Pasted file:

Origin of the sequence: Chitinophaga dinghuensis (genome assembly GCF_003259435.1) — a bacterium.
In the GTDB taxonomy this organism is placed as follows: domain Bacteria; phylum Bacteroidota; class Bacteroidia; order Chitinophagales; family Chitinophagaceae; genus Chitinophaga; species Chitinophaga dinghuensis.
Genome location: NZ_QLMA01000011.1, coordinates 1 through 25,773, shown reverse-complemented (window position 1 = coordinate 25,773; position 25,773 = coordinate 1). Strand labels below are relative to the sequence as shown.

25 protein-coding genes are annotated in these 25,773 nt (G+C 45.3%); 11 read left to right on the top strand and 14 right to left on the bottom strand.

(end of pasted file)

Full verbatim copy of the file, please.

Origin of the sequence: Chitinophaga dinghuensis (genome assembly GCF_003259435.1) — a bacterium.
In the GTDB taxonomy this organism is placed as follows: domain Bacteria; phylum Bacteroidota; class Bacteroidia; order Chitinophagales; family Chitinophagaceae; genus Chitinophaga; species Chitinophaga dinghuensis.
Genome location: NZ_QLMA01000011.1, coordinates 1 through 25,773, shown reverse-complemented (window position 1 = coordinate 25,773; position 25,773 = coordinate 1). Strand labels below are relative to the sequence as shown.

25 protein-coding genes are annotated in these 25,773 nt (G+C 45.3%); 11 read left to right on the top strand and 14 right to left on the bottom strand.